3 cups sugar
1 Â½ cups water
2 tablespoons lemon juice
1 teaspoon orange blossom and/or rose water
4 cups nuts - blanched almonds, pistachios, walnuts or a combination
1/4 cup sugar
1 teaspoon ground cinnamon
Â¼ teaspoon cardamom (cloves another option)
1 pound (about 24 sheets) phyllo dough, thawed in refrigerated for about 8 hours and brought up to room temperature
About 1 cup (2 sticks melted, clarified butter or Earth Balance shortening)
To make syrup, combine sugar, water and lemon juice in a small saucepan and stir until sugar is dissolved over low heat. Increase temperature and cook syrup until it arrives at a temperature of 220 degrees, slightly syrupy. Add scented water, take off heat and completely cool. Place in refrigerator until ready to use.
Make filling: Place nuts, sugar and spices in the bowl of a food processor and pulse until nuts are ground, like fine crumbs.
Preheat oven to 350 degrees.
Grease a 12x9 baking pan or 15x10 jelly roll pan.
Place a phyllo sheet in the pan and lightly brush with melted fat, and press into corners of pan. Work with one phyllo sheet at a time; cover the rest with plastic wrap and then with a damp towel.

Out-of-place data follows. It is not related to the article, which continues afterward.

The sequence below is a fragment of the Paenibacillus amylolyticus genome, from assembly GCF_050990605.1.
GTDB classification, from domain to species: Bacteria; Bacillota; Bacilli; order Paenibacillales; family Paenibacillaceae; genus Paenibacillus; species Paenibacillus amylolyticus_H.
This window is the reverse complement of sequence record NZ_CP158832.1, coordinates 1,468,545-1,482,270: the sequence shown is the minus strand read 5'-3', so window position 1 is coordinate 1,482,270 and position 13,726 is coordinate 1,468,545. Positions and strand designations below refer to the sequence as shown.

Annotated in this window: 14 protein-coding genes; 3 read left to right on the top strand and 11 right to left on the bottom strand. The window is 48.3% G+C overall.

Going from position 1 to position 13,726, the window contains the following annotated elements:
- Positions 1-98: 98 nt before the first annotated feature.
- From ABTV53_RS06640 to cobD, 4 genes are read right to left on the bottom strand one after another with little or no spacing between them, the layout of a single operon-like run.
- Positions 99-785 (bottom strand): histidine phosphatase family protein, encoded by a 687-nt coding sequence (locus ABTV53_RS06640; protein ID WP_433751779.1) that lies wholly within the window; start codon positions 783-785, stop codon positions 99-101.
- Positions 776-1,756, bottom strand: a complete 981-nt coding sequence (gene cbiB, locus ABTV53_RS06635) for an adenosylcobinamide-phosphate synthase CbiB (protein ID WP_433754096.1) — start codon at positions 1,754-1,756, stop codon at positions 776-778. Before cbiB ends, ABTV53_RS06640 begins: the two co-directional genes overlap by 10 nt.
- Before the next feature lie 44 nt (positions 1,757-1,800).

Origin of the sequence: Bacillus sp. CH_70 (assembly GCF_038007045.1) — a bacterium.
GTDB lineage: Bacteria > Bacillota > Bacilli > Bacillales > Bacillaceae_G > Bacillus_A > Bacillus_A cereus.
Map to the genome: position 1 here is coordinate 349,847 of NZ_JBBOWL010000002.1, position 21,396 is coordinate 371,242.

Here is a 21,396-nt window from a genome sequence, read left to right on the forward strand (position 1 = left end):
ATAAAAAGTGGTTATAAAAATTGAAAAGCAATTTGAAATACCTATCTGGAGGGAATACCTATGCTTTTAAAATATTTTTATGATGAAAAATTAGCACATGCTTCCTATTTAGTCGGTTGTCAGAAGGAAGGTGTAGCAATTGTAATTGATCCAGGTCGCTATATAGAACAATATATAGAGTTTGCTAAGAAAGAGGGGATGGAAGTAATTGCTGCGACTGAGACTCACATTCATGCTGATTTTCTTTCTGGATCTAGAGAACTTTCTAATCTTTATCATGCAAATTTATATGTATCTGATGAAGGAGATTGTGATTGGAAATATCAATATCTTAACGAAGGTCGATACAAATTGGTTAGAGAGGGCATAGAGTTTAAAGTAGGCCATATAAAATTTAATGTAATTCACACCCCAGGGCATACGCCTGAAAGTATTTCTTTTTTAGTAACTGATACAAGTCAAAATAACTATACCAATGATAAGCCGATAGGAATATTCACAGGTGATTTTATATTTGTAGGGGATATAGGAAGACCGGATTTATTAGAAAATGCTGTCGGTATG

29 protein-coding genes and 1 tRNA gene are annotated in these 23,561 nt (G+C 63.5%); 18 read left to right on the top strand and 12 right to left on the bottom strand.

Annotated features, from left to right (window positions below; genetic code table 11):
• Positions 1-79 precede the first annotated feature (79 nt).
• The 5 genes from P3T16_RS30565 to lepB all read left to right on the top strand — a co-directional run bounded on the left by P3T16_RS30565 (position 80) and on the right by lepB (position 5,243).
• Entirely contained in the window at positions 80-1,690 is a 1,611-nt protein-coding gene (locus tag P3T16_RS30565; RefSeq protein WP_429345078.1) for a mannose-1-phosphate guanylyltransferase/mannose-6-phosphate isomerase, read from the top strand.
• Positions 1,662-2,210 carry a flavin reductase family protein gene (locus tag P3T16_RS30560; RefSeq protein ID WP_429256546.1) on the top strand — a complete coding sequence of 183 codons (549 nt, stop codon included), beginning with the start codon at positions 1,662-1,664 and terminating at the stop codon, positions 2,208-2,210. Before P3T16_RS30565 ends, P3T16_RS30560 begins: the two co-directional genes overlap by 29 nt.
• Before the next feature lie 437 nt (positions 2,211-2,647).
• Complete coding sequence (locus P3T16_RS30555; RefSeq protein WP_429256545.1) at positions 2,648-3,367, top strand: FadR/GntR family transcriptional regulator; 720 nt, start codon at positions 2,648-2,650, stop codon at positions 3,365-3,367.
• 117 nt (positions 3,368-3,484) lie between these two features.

Repeat with 7 more sheets, then spread filling, so that it thoroughly covers the surface. You will probably use about 2/3 of the filling at this point. Continue adding phyllo sheets, one at a time, brushing with fat with each addition, until you have used up the remaining sheets. For the top layer, sprinkle remaining filling and melted fat. Trim edges with scissors or paring knife.
Using a sharp knife, score the dough into six even strips, then into diamond shapes about 1-inch wide. Spritz top layer and edges with water to keep edges from curling.
Place tray in oven and bake for 20 minutes, then reduce heat to 300 degrees and bake for an additional 15 minutes, until golden brown.
Remove from oven, and drizzle cooled syrup on top of baklava until evenly distributed. Allow to cool for at least 4 hours. Cut through scored lines, and serve at room temperature.